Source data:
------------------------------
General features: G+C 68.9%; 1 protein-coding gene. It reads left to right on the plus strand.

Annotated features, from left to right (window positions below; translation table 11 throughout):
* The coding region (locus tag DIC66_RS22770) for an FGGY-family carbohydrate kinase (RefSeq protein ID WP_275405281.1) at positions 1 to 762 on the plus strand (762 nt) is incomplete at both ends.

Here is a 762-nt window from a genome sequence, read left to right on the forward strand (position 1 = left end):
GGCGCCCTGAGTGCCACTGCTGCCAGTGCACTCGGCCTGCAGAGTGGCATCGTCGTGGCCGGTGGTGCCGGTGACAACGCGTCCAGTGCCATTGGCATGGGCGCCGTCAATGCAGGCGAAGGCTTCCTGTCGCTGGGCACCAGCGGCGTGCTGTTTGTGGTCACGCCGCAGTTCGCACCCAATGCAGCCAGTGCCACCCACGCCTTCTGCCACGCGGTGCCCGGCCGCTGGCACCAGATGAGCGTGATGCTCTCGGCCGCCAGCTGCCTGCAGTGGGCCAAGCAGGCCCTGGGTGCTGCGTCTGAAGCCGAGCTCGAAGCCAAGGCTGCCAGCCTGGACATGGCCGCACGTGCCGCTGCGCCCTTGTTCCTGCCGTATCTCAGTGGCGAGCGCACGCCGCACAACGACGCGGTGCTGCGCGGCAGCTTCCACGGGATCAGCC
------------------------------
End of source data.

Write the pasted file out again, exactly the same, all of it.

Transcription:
General features: G+C 68.9%; 1 protein-coding gene. It reads left to right on the plus strand.

Annotated features, from left to right (window positions below; translation table 11 throughout):
* The coding region (locus tag DIC66_RS22770) for an FGGY-family carbohydrate kinase (RefSeq protein ID WP_275405281.1) at positions 1 to 762 on the plus strand (762 nt) is incomplete at both ends.

Here is a 762-nt window from a genome sequence, read left to right on the forward strand (position 1 = left end):
GGCGCCCTGAGTGCCACTGCTGCCAGTGCACTCGGCCTGCAGAGTGGCATCGTCGTGGCCGGTGGTGCCGGTGACAACGCGTCCAGTGCCATTGGCATGGGCGCCGTCAATGCAGGCGAAGGCTTCCTGTCGCTGGGCACCAGCGGCGTGCTGTTTGTGGTCACGCCGCAGTTCGCACCCAATGCAGCCAGTGCCACCCACGCCTTCTGCCACGCGGTGCCCGGCCGCTGGCACCAGATGAGCGTGATGCTCTCGGCCGCCAGCTGCCTGCAGTGGGCCAAGCAGGCCCTGGGTGCTGCGTCTGAAGCCGAGCTCGAAGCCAAGGCTGCCAGCCTGGACATGGCCGCACGTGCCGCTGCGCCCTTGTTCCTGCCGTATCTCAGTGGCGAGCGCACGCCGCACAACGACGCGGTGCTGCGCGGCAGCTTCCACGGGATCAGCC